New research has shown the existence of record amounts of microplastics in Arctic sea ice. Microplastics, refer to plastic particles, fibres, pellets and other fragments with a length, width or diameter ranging from only a few micrometres – thousandths of a millimetre – to under five millimetres. These occur in the ocean primarily as the result of the gradual breakdown of larger pieces of plastic. Estimates suggest about eight million tonnes of plastic move from the land into the ocean every year ¹.
Published in Nature Communications this week, the study conducted by researchers from the Alfred Wegener Institute, Helmholtz Centre for Polar and Marine Research (AWI) sampled ice from five Arctic Ocean regions and found up to 12,000 microplastic particles per litre (approximately 1.06 liquid quarts) of ice. Overall, traces of 17 different types of plastic were found in the frozen seawater, and the differing types of plastic showed a unique footprint in the ice allowing the researchers to trace them back to possible sources.
In order to determine the exact amount and distribution of microplastic in the sea ice, the AWI researchers were the first to analyse the ice cores layer by layer using a Fourier Transform Infrared Spectrometer (FTIR), a device that bombards microparticles with infrared light and uses a special mathematical method to analyse the radiation they reflect back. Depending on their makeup, the particles absorb and reflect different wavelengths, allowing every substance to be identified by its optic fingerprint.
The types of plastic discovered during the study included particularly high concentrations of polyethylene particles. Polyethylene is primarily used in packaging material. “Accordingly, we assume that these fragments represent remains of the so-called Great Pacific Garbage Patch and are pushed along the Bering Strait and into the Arctic Ocean by the Pacific inflow.”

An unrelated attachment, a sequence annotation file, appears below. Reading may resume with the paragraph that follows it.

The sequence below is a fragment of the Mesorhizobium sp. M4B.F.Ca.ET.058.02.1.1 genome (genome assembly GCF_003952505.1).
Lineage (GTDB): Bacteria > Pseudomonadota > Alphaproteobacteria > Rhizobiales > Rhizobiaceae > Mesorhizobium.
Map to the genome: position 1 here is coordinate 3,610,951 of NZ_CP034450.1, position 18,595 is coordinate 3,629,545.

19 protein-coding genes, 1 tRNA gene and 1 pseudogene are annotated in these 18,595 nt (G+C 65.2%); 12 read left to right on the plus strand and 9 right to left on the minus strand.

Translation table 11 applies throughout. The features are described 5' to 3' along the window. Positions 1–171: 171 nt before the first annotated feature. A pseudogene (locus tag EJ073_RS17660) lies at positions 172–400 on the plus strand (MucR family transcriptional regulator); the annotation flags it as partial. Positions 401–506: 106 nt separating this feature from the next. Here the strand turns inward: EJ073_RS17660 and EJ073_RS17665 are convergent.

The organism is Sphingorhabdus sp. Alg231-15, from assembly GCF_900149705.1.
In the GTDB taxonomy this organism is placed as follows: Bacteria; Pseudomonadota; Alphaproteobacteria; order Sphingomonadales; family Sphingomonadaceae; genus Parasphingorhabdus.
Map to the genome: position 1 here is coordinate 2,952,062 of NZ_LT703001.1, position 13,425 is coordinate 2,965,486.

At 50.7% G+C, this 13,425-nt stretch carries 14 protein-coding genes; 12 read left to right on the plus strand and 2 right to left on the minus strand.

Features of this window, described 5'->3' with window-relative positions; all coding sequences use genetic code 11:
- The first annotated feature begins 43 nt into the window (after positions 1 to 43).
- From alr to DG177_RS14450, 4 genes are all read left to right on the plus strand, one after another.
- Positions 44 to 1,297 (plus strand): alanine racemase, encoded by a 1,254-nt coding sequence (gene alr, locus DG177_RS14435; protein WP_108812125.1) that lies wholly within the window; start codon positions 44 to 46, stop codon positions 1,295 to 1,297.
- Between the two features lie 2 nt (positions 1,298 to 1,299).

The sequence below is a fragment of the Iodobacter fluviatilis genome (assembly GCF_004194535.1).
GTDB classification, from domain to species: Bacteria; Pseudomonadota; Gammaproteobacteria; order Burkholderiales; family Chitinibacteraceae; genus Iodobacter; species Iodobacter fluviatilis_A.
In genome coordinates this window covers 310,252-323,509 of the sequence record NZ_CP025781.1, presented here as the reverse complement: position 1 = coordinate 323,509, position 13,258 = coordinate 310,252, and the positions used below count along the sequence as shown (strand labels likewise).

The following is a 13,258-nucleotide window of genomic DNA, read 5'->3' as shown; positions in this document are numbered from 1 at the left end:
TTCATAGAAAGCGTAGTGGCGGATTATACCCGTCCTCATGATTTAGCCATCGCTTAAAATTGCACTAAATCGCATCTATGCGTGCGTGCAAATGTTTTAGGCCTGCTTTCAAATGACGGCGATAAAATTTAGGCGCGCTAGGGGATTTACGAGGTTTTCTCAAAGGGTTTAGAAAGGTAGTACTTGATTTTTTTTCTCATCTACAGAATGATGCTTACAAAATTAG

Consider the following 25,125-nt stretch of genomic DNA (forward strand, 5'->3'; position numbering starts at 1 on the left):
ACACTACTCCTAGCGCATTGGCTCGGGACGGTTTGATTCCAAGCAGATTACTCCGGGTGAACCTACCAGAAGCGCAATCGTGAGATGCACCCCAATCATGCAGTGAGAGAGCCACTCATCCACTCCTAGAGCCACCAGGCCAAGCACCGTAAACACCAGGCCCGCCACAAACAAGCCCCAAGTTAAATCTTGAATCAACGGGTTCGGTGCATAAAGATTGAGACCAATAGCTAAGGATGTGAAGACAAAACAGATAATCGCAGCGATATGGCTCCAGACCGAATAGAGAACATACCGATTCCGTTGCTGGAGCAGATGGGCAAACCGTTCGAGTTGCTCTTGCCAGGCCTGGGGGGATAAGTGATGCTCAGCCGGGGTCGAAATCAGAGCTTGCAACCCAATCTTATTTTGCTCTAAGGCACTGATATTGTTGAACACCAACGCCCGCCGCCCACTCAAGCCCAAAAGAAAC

Other plastic particles found included high concentrations of paint particles from ship’s paint and nylon waste from fishing nets in ice from the shallow marginal seas of Siberia.
“These findings suggest that both the expanding shipping and fishing activities in the Arctic are leaving their mark. The high microplastic concentrations in the sea ice can thus not only be attributed to sources outside the Arctic Ocean. Instead, they also point to local pollution in the Arctic,” says AWI biologist and first author DR Ilka Peeken
Also found were traces of nylon, polyester, and cellulose acetate (which is primarily used in the manufacture of cigarette filters).
“During our work, we realised that more than half of the microplastic particles trapped in the ice were less than a twentieth of a millimetre wide, which means they could easily be ingested by arctic microorganisms like ciliates, but also by copepods,” says Dr Peeken. The observation is a very troubling one because, as she explains, “No one can say for certain how harmful these tiny plastic particles are for marine life, or ultimately also for human beings.”
With ocean temperatures rising across the globe and the increase in sea ice melting, these microplastics are destined to eventually be released back into the ocean.
“As climate change will accelerate sea ice melting, more microplastics will be released from the sea ice and will enter the marine environment,” said Dr Pennie Lindeque, lead plastics scientist at Plymouth Marine Laboratory.
Microplastics have long been recognised as a growing environmental hazard and the occurrence of these particles in some of the most remote regions on Earth is certainly a worrying sign.
Ilka Peeken, Sebastian Primpke , Birte Beyer, Julia Guetermann, Christian Katlein, Thomas Krumpen, Melanie Bergmann, Laura Hehemann, Gunnar Gerdts: Arctic sea ice is an important temporal sink and means of transport for microplastic, Nature Communications, DOI: 10.1038/s41467-018-03825-5
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